Evaporites occur in various geological environments: sedimentary basins, orogenic belts, where they often act as tectonic decoupling layers, and as top-seals in hydrocarbon fields. In all cases, they affect the temperature distribution in the upper crust, as their thermal conductivity is relatively higher with respect to other sedimentary rocks. High heat conduction through evaporites enhances the geothermal gradient above the evaporitic layer and decreases it below, with potential consequences for surface heat flow, depth of the brittle–ductile transition and low-enthalpy geothermal exploitation. An accurate determination of their thermal conductivity is therefore necessary. We estimate the thermal conductivity of evaporitic rocks with a two-pronged method. First, an exhaustive review of the literature allows the determination of the conductivity for the main evaporitic minerals and of their variation with temperature. Secondly, in order to assess the effects of compositional variability, we select six samples of Triassic evaporites from the Apennines (from both outcrops and boreholes) and measure their mineralogical composition and thermal conductivity. The composition has a strong effect on conductivity, which goes from 5 W m–1 K–1 when anhydrite or dolomite are volumetrically predominant, to 2 W m–1 K–1 when gypsum is predominant. We also use various mixing models (where the rock conductivity is estimated from the mineralogical composition) and find sufficient agreement between measured and predicted values to justify the use of such models when direct measurements are not available. Finally, as an illustrative example of the thermal consequences of evaporites in the upper crust, we model the variations of temperature and surface heat flow caused by the occurrence of evaporitic layers of different thickness. The results show that the effects on crustal geotherms and the distribution of seismicity can be significant.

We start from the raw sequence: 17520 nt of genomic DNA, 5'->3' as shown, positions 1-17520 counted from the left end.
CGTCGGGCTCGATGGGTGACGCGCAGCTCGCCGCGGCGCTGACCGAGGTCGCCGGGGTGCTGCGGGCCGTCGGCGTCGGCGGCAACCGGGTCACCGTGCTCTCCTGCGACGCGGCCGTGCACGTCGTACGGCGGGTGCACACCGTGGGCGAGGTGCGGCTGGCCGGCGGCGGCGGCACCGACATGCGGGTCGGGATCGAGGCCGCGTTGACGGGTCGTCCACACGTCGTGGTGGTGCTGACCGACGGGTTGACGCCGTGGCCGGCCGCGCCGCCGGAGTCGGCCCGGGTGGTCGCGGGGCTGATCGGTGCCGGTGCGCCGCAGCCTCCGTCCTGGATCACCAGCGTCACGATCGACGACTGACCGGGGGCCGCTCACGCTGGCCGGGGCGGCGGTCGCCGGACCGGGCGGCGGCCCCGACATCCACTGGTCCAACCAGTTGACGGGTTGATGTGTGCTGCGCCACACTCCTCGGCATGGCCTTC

Thermal conductivity of Triassic evaporites

Mancinelli P;
2021-01-01

Abstract

Evaporites occur in various geological environments: sedimentary basins, orogenic belts, where they often act as tectonic decoupling layers, and as top-seals in hydrocarbon fields. In all cases, they affect the temperature distribution in the upper crust, as their thermal conductivity is relatively higher with respect to other sedimentary rocks. High heat conduction through evaporites enhances the geothermal gradient above the evaporitic layer and decreases it below, with potential consequences for surface heat flow, depth of the brittle–ductile transition and low-enthalpy geothermal exploitation. An accurate determination of their thermal conductivity is therefore necessary. We estimate the thermal conductivity of evaporitic rocks with a two-pronged method. First, an exhaustive review of the literature allows the determination of the conductivity for the main evaporitic minerals and of their variation with temperature. Secondly, in order to assess the effects of compositional variability, we select six samples of Triassic evaporites from the Apennines (from both outcrops and boreholes) and measure their mineralogical composition and thermal conductivity. The composition has a strong effect on conductivity, which goes from 5 W m–1 K–1 when anhydrite or dolomite are volumetrically predominant, to 2 W m–1 K–1 when gypsum is predominant. We also use various mixing models (where the rock conductivity is estimated from the mineralogical composition) and find sufficient agreement between measured and predicted values to justify the use of such models when direct measurements are not available. Finally, as an illustrative example of the thermal consequences of evaporites in the upper crust, we model the variations of temperature and surface heat flow caused by the occurrence of evaporitic layers of different thickness. The results show that the effects on crustal geotherms and the distribution of seismicity can be significant.
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Utilizza questo identificativo per citare o creare un link a questo documento: https://hdl.handle.net/11564/757205
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